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Crossword clues for mammy

Longman Dictionary of Contemporary English
▪ Back home, a traveller is always taken in, or so me mammy used to say.
▪ But me mammy talked this way and I've kept it on.
▪ Find out from your mammy, then come to me.
▪ He would get himself a job, and he would be the man his mammy had always hoped he would be.
▪ Me own mammy passed away with the consumption, then Oonagh disappeared.
▪ Your mammy here had to go in there in the morning and speak nice to him.
The Collaborative International Dictionary

mammy \mam"my\ (m[a^]m"m[y^]), n.; pl. mammies (m[a^]m"m[i^]z). A child's name for mamma, mother.

Douglas Harper's Etymology Dictionary

1520s, diminutive of mam (see mamma). Meaning "black woman having the care of white children" is by 1837, Southern U.S. dialect, variant of mamma.


n. 1 (context childish English) mamma; mother 2 (context US historical English) In the southern United States, a black nanny employed to look after white children.

  1. n. an offensive term for a Black nursemaid in the southern U.S.

  2. informal terms for a mother [syn: ma, mama, mamma, mom, momma, mommy, mum, mummy, mater]


"Mammy" is a nickname for a mother, used in several English dialects, including Hiberno-English used in Ireland.

"Mammy" may refer to:

  • Mammy archetype, a stereotype of a black woman, depicted as rotund, homely, and matronly
  • Mammy's Boy, unfinished 1923 film with Al Jolson, directed by D. W. Griffith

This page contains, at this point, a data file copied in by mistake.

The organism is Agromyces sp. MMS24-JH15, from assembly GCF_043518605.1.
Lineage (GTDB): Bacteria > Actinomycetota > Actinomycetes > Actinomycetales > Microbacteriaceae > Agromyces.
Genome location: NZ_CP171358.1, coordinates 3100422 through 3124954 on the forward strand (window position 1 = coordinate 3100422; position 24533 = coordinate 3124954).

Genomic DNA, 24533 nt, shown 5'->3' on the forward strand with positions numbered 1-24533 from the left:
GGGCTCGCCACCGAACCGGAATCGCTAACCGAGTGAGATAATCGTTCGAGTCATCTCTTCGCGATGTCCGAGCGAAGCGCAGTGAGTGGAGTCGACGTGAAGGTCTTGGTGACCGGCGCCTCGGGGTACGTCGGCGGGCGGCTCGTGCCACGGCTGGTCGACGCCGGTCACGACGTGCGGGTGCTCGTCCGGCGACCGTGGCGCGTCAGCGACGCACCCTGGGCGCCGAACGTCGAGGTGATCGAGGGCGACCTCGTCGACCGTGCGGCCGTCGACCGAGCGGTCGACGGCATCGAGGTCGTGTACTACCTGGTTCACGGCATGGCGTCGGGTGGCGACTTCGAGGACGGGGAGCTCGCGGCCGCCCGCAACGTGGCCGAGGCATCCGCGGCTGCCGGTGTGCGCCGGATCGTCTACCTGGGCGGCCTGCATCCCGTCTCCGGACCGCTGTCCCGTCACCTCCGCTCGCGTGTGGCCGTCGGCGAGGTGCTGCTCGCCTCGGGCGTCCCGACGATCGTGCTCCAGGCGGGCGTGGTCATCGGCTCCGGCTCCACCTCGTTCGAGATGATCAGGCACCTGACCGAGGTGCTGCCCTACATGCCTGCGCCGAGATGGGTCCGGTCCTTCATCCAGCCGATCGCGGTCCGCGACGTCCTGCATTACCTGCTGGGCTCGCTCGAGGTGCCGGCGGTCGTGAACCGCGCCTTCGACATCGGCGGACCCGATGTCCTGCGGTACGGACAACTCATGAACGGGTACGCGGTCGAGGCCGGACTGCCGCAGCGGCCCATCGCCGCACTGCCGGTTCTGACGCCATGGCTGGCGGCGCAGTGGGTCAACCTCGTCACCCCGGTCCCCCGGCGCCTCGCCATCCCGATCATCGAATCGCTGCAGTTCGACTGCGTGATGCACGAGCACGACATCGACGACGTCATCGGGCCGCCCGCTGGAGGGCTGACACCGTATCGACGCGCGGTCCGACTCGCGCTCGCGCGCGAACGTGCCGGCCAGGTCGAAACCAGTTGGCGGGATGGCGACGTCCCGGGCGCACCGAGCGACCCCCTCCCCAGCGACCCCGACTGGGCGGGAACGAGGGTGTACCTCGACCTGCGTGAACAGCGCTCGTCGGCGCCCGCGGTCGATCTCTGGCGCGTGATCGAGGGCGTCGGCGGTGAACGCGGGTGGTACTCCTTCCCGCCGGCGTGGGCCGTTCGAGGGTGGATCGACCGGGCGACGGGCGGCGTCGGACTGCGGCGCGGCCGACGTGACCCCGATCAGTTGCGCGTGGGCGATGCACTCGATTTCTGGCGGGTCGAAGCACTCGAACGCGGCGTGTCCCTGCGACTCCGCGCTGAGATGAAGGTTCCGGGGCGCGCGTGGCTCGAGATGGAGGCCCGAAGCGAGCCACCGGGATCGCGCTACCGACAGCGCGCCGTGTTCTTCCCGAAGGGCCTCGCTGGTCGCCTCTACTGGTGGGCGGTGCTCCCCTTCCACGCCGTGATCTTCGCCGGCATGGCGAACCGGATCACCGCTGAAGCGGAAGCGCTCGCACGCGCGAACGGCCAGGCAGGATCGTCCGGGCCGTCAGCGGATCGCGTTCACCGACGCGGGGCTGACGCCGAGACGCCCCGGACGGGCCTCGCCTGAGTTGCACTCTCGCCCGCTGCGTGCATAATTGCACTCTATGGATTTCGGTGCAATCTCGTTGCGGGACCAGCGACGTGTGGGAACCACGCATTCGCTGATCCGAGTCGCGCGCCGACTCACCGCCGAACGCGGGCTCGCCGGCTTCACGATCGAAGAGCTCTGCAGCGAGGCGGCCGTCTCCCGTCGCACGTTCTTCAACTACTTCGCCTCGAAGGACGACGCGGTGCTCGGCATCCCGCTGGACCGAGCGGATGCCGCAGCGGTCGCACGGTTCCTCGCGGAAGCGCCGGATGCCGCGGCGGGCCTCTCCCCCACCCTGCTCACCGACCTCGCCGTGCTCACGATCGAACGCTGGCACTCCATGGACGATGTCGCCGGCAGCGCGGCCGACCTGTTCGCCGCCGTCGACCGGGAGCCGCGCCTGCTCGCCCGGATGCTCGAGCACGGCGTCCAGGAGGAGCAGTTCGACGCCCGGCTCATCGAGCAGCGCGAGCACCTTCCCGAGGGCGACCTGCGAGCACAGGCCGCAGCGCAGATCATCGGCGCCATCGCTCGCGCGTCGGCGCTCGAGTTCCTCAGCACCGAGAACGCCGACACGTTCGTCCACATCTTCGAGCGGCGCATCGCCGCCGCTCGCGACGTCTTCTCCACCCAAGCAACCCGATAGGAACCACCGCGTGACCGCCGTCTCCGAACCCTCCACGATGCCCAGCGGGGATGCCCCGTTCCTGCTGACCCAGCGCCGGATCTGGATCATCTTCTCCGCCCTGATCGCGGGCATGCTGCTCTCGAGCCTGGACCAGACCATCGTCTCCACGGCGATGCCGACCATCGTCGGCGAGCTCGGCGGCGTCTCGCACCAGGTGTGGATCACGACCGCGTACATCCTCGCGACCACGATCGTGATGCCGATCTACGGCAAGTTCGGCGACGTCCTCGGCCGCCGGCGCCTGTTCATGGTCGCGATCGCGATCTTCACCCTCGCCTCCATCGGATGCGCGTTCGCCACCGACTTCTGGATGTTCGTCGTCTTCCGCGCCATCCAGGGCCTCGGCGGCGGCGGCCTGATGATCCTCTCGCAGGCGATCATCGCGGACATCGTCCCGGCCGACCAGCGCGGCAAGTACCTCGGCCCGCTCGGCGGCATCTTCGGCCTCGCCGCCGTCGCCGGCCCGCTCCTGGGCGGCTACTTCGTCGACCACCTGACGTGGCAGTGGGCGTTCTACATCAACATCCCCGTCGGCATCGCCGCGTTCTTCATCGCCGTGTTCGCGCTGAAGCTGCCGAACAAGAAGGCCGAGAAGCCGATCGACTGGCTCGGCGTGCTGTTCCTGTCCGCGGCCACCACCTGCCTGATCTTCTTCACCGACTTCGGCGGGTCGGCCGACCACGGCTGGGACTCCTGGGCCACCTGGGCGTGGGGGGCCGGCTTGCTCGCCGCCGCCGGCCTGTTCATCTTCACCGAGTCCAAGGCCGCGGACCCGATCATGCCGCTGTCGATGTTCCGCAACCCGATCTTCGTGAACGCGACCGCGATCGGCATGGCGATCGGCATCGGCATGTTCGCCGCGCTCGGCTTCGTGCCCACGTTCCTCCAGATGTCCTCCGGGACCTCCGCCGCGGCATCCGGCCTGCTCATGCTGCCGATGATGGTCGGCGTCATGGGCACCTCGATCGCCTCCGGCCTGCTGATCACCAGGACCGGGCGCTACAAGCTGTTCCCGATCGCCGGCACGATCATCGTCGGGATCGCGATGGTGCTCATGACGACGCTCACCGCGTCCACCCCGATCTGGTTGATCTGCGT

• Mammy (film), starring Al Jolson
  • " My Mammy", a U.S. popular song, a huge hit for Al Jolson
  • Mammy (Gone with the Wind), the O’Haras' outspoken housemaid in the film version of Gone with the Wind
  • Mammy Two Shoes, a recurring character in MGM's Tom and Jerry cartoons, a heavy-set middle-aged black woman
  • Mammy Yokum, a white hillbilly from the comic strip " Li'l Abner"
Mammy (film)

Mammy (1930) is an American pre-Code musical drama film with Technicolor sequences, released by Warner Bros. The film starred Al Jolson and was a follow-up to his previous film, Say It with Songs (1929). Mammy became Al Jolson's fourth feature, following earlier screen efforts as The Jazz Singer (1927), The Singing Fool (1928) and Say It with Songs (1929). The movie relives Jolson's early years as a minstrel man. The songs were written by Irving Berlin, who is also credited with the original story titled Mr. Bones.

Usage examples of "mammy".

It was from that vantage that I saw Eliza Arnold near, and set her hands upon the bunched shoulders of Mammy Venus.

Arnold sat upright, leaving long strands of black hair in the hands of Mammy Venus.

She bade Mammy Venus stand, and return to her chore: brushing the black hair all down its length.

Mason beside her, a bedazed Mammy Venus was set upon by Jacob Van Eyn, asking after his wife.

I stuttered the question to completion, asking how Mammy Venus had survived.

I knelt, careful of the glass, and watched Mammy Venus and the black hens that circled her blacker skirt.

For surety, Mammy Venus parted the pecking lot of birds, dragging her feet to erase all signs of her art.

Would I have reacted similarly had I heard this news from Mammy Venus herself?

But the third I peeled and proffered to Mammy Venus, watching as up it went behind the nodding veil.

I obeyed Mammy, skirted the market, and made my way to Monumental Church.

But still he fell silent, and backed up the stairs slowly, away from Mammy Venus and toward his unseen mother.

Again Edgar raised an accusing finger to point down the stairs to Mammy Venus, standing now at the first step, with Rosalie beside and slightly behind her.

I inventoried my self as earlier Mammy and I had inventoried the trunk.

Eliza decamped to a dark corner, where she suffered quite well the curses of Mammy Venus.

From the folds of her black frock, Mammy Venus had drawn forth a length of timeworn leather from which there depended a locket of pressed tin.